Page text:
Tuesday, June 28, 2005


Using the Scanning Electron Microscope (SEM), we were able to observe the results of the aluminum membrane synthesis. The images clearly show that the pores formed and that the anodizations went smoothly. However, we were unable to conclude whether our "radial" experiment worked. Since the sample is so large on a nanoscale, we could not find a specific area of the sample to examine whether the current density and pore size decreased radially as predicted. With more time with the microscope and careful planning prior to that, I think we will be able to later determine more accurate results of our experiment. We did notice that there were smaller pores within the larger ones, similar to the results often seen by applying different voltages to each separate anodization. However, again, our main objective to determine whether current density and pore size decreased radially was not determined conclusively. I think there is an important lesson to be learned here. Time with the SEM is limited and costly. I think careful preparation of the sample prior to microscope use is very important. I think that we should have developed a means of marking the area of the membrane where we targeted the 508 micron stainless steel wire. That way, we would not need to spend relative any time in trying to determine the area perpendicular to the anodization, which could be timely on a nanoscale. Below are two of the images taken from the SEM of the membrane:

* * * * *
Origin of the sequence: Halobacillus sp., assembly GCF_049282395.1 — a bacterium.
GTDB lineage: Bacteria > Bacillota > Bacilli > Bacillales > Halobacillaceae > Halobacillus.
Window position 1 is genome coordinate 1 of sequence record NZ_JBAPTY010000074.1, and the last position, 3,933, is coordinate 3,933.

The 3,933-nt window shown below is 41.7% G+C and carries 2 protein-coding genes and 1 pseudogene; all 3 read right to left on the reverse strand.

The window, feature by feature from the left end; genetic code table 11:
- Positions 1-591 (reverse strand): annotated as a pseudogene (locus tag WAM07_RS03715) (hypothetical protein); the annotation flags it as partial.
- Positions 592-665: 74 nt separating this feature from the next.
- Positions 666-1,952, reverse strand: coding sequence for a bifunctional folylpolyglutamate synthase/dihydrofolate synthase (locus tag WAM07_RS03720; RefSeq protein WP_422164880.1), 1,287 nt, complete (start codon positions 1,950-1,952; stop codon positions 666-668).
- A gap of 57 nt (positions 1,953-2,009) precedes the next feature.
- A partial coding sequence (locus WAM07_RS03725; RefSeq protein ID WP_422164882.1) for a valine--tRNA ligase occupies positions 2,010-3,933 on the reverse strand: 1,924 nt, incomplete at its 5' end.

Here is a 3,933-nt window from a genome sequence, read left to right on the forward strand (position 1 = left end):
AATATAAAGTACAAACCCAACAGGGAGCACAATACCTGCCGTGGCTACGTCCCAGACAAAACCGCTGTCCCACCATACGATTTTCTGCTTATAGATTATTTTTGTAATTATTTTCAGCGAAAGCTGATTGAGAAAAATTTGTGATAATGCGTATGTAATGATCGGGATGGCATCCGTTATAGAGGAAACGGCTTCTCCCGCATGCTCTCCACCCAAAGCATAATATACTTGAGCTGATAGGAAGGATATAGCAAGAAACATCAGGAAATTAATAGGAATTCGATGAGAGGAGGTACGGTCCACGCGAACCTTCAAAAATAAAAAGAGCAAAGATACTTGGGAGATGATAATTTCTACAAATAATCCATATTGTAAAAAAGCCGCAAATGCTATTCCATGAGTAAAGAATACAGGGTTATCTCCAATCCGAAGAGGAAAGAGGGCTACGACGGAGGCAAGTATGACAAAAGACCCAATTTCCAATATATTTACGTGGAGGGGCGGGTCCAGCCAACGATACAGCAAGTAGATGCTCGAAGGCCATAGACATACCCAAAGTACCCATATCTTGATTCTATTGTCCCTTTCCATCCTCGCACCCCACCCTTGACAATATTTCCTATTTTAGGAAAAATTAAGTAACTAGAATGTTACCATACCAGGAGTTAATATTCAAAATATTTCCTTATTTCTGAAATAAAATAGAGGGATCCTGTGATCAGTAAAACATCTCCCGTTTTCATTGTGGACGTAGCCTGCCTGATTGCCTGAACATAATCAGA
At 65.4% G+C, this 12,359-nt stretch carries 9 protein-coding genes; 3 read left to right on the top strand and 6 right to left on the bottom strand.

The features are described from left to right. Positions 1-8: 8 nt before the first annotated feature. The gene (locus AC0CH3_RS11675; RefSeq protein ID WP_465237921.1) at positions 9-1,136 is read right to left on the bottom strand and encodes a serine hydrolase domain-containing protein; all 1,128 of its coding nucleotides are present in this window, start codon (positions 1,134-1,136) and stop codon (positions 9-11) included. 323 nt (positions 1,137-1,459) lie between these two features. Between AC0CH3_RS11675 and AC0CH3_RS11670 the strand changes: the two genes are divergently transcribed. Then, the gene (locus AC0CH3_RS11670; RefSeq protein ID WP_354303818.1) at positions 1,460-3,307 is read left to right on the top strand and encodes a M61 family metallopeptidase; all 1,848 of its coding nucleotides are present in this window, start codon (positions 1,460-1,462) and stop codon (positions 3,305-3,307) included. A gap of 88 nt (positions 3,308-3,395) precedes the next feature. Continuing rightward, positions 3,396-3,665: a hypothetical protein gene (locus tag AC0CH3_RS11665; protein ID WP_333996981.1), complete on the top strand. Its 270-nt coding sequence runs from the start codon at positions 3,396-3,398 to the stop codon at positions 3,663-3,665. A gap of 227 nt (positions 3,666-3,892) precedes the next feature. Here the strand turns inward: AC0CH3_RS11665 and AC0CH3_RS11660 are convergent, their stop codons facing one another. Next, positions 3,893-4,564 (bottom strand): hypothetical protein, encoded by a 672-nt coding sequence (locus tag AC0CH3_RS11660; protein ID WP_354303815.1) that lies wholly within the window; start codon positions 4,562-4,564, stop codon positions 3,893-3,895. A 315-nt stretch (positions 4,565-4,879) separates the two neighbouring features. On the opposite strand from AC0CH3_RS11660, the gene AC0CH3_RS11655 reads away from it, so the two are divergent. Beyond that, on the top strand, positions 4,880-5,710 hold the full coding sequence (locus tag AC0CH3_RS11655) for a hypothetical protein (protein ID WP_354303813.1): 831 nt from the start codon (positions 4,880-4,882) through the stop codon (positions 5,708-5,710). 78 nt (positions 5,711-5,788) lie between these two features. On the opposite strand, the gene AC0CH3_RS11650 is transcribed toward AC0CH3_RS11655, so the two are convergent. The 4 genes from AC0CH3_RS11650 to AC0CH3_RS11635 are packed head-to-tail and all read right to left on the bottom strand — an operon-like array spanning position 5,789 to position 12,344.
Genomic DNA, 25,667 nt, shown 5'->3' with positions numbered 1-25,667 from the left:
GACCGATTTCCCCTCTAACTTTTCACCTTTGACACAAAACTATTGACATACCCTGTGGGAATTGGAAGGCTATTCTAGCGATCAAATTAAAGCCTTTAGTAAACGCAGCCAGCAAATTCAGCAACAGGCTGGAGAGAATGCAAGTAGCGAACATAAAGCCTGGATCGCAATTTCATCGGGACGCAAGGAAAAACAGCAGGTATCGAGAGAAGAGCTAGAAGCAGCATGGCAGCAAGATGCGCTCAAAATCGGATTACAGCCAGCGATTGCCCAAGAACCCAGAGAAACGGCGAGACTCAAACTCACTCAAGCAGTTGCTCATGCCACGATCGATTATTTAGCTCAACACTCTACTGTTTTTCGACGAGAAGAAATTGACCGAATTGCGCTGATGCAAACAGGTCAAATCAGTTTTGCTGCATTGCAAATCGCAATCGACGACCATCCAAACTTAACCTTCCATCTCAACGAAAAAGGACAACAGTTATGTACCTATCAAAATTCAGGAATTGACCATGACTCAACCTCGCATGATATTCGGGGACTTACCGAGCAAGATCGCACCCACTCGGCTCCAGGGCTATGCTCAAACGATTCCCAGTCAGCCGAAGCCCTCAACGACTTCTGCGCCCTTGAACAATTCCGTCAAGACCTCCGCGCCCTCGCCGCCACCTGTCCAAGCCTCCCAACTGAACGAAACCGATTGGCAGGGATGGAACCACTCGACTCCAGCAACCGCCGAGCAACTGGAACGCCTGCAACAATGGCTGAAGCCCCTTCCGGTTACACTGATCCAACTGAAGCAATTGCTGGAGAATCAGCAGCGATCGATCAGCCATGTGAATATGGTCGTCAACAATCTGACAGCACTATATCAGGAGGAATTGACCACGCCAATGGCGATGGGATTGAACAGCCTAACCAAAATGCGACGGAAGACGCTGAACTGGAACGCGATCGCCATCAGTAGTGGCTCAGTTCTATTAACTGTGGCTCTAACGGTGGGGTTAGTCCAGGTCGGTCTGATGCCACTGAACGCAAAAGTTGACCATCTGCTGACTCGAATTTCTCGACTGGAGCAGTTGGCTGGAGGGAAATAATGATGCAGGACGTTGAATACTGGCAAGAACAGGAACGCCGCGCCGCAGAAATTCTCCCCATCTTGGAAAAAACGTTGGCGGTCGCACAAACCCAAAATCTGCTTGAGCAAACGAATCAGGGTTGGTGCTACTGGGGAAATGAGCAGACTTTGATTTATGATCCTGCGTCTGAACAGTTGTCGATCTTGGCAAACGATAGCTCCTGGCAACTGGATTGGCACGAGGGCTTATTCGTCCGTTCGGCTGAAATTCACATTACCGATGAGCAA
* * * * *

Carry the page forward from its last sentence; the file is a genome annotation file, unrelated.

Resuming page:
Monday, June 27, 2005


For the reanodization, the same procedure will be used. The purpose for reanodization, again is to get a uniform arrangement of the pores. Setting up the panels and gasket with respect to the membrane will be unchanged. The procedure will go in similar fashion to the first anodization. The voltage will remain the same as well as the duration of anodization.